There are 12 new articles in PLoS ONE today. As always, you should rate the articles, post notes and comments and send trackbacks when you blog about the papers. Here are my own picks for the week – you go and look for your own favourites:
Obesity as a Perceived Social Signal:
Fat accumulation has been classically considered as a means of energy storage. Obese people are theorized as metabolically ‘thrifty’, saving energy during times of food abundance. However, recent research has highlighted many neuro-behavioral and social aspects of obesity, with a suggestion that obesity, abdominal obesity in particular, may have evolved as a social signal. We tested here whether body proportions, and abdominal obesity in particular, are perceived as signals revealing personality traits. Faceless drawings of three male body forms namely lean, muscular and feminine, each with and without abdominal obesity were shown in a randomized order to a group of 222 respondents. A list of 30 different adjectives or short descriptions of personality traits was given to each respondent and they were asked to allocate the most appropriate figure to each of them independently. The traits included those directly related to physique, those related to nature, attitude and moral character and also those related to social status. For 29 out of the 30 adjectives people consistently attributed specific body forms. Based on common choices, the 30 traits could be clustered into distinct ‘personalities’ which were strongly associated with particular body forms. A centrally obese figure was perceived as “lethargic, greedy, political, money-minded, selfish and rich”. The results show that body proportions are perceived to reflect personality traits and this raises the possibility that in addition to energy storage, social selection may have played some role in shaping the biology of obesity.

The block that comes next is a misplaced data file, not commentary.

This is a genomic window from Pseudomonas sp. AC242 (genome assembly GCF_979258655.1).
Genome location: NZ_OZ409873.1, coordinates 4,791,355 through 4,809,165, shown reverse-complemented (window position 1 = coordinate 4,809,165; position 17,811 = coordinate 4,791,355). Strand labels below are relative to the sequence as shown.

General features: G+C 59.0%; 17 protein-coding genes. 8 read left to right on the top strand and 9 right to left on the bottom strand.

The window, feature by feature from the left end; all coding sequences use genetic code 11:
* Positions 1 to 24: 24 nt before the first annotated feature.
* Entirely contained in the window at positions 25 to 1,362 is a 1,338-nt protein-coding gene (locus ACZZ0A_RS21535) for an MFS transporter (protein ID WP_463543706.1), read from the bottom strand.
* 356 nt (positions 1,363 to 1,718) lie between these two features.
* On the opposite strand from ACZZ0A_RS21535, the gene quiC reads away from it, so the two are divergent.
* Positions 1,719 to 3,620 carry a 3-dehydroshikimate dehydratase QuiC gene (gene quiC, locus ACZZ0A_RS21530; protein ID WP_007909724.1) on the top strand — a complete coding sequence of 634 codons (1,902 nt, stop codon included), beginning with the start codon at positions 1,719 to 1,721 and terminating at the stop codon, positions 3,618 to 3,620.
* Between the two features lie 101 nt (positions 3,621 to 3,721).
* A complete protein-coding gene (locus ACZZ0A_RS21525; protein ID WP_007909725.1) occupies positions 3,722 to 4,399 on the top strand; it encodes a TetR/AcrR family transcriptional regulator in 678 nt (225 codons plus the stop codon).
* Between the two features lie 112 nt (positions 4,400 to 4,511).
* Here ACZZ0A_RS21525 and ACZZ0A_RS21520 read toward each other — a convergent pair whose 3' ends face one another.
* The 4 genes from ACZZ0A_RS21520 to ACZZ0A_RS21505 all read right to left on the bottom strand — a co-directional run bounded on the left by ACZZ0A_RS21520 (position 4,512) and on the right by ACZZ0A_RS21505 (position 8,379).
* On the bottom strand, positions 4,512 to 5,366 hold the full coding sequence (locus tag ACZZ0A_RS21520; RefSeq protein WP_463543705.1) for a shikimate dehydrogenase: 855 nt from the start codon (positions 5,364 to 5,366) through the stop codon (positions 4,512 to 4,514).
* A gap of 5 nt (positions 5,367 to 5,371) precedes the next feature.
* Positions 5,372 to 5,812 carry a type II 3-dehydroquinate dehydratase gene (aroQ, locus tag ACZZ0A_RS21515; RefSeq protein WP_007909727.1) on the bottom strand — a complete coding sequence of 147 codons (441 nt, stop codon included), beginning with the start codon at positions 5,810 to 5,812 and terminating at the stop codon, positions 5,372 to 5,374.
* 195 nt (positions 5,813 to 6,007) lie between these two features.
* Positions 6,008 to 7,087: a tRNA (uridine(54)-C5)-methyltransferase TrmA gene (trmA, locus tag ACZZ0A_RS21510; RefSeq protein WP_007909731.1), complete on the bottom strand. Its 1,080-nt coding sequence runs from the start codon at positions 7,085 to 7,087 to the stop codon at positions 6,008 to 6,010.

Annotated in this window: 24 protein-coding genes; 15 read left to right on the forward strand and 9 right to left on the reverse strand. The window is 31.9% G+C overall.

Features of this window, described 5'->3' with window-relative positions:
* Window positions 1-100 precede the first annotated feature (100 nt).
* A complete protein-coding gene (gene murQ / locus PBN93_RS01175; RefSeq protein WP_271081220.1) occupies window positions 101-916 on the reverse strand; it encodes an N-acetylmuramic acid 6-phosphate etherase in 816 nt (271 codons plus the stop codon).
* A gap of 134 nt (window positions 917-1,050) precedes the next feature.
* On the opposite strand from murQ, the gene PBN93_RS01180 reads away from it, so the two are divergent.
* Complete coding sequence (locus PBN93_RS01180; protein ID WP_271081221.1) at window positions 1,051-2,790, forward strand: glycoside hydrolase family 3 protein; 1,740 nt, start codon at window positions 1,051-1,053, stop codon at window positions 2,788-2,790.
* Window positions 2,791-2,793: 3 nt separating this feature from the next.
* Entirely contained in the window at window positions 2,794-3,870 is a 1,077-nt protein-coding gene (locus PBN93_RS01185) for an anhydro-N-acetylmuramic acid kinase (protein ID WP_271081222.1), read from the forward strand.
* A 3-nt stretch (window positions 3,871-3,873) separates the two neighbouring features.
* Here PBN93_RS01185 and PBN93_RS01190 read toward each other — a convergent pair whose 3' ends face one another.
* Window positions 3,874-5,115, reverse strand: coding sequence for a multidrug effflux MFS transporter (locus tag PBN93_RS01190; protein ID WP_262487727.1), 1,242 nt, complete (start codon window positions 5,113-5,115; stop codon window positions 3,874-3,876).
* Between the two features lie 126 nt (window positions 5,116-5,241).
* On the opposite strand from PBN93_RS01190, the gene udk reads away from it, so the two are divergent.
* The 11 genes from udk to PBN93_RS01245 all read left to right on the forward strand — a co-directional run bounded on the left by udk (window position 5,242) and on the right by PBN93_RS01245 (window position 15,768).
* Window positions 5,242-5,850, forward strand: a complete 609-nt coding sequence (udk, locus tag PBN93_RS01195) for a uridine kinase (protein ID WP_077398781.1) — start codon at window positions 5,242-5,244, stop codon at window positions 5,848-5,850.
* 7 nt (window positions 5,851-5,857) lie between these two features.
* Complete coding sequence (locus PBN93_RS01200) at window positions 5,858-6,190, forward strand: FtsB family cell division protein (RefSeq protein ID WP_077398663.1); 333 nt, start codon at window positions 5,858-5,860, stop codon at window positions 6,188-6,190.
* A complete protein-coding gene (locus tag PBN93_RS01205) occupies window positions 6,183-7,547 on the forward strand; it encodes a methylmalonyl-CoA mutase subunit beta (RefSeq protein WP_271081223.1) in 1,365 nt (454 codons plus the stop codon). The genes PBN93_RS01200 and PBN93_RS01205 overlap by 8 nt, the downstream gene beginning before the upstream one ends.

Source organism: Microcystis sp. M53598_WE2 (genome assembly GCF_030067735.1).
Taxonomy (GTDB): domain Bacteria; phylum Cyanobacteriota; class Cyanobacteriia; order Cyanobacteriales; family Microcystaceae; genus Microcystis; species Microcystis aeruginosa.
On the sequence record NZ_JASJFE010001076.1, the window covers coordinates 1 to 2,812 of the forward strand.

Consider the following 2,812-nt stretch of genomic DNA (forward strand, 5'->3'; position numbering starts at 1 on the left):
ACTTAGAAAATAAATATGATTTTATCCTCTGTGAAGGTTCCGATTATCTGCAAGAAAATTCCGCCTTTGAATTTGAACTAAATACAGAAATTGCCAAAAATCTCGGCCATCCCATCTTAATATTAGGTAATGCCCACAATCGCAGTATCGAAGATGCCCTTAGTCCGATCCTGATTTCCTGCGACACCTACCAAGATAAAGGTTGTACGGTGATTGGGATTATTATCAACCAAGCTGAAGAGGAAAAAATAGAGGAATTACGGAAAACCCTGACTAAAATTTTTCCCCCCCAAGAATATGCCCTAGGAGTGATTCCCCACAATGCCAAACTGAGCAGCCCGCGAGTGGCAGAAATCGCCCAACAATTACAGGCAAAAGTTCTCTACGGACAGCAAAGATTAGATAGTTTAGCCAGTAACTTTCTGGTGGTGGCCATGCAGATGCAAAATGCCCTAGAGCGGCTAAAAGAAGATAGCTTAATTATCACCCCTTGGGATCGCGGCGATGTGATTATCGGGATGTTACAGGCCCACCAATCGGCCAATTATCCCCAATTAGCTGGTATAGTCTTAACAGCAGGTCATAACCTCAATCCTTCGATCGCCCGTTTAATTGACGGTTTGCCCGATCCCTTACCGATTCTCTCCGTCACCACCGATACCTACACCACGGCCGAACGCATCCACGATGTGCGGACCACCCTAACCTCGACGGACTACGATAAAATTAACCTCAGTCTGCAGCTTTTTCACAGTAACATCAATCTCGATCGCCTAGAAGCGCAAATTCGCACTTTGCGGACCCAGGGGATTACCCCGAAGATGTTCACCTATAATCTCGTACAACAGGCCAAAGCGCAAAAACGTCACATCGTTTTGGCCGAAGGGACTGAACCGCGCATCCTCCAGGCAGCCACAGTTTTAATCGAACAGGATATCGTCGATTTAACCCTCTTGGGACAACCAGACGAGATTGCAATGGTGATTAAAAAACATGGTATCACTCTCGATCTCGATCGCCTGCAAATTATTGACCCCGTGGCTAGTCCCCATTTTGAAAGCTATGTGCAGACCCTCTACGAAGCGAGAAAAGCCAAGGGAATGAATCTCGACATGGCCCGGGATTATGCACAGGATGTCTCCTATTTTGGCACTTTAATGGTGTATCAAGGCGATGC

A number of different malaria vaccine candidates are currently in pre-clinical or clinical development. Even though they vary greatly in their characteristics, it is unlikely that any of them will provide long-lasting sterilizing immunity against the malaria parasite. There is great uncertainty about what the minimal vaccine profile should be before registration is worthwhile; how to allocate resources between different candidates with different profiles; which candidates to consider combining; and what deployment strategies to consider. We use previously published stochastic simulation models, calibrated against extensive epidemiological data, to make quantitative predictions of the population effects of malaria vaccines on malaria transmission, morbidity and mortality. The models are fitted and simulations obtained via volunteer computing. We consider a range of endemic malaria settings with deployment of vaccines via the Expanded program on immunization (EPI), with and without additional booster doses, and also via 5-yearly mass campaigns for a range of coverages. The simulation scenarios account for the dynamic effects of natural and vaccine induced immunity, for treatment of clinical episodes, and for births, ageing and deaths in the cohort. Simulated pre-erythrocytic vaccines have greatest benefits in low endemic settings (EIR of 84) PEV may lead to increased incidence of severe disease in the long term, if efficacy is moderate to low (20%) malaria vaccines (either PEV or BSV) when deployed through mass campaigns targeting all age-groups as well as EPI, and especially if combined with highly efficacious transmission-blocking components. We present for the first time a stochastic simulation approach to compare likely effects on morbidity, mortality and transmission of a range of malaria vaccines and vaccine combinations in realistic epidemiological and health systems settings. The results raise several issues for vaccine clinical development, in particular appropriateness of vaccine types for different transmission settings; the need to assess transmission to the vector and duration of protection; and the importance of deployment additional to the EPI, which again may make the issue of number of doses required more critical. To test the validity and robustness of our conclusions there is a need for further modeling (and, of course, field research) using alternative formulations for both natural and vaccine induced immunity. Evaluation of alternative deployment strategies outside EPI needs to consider the operational implications of different approaches to mass vaccination.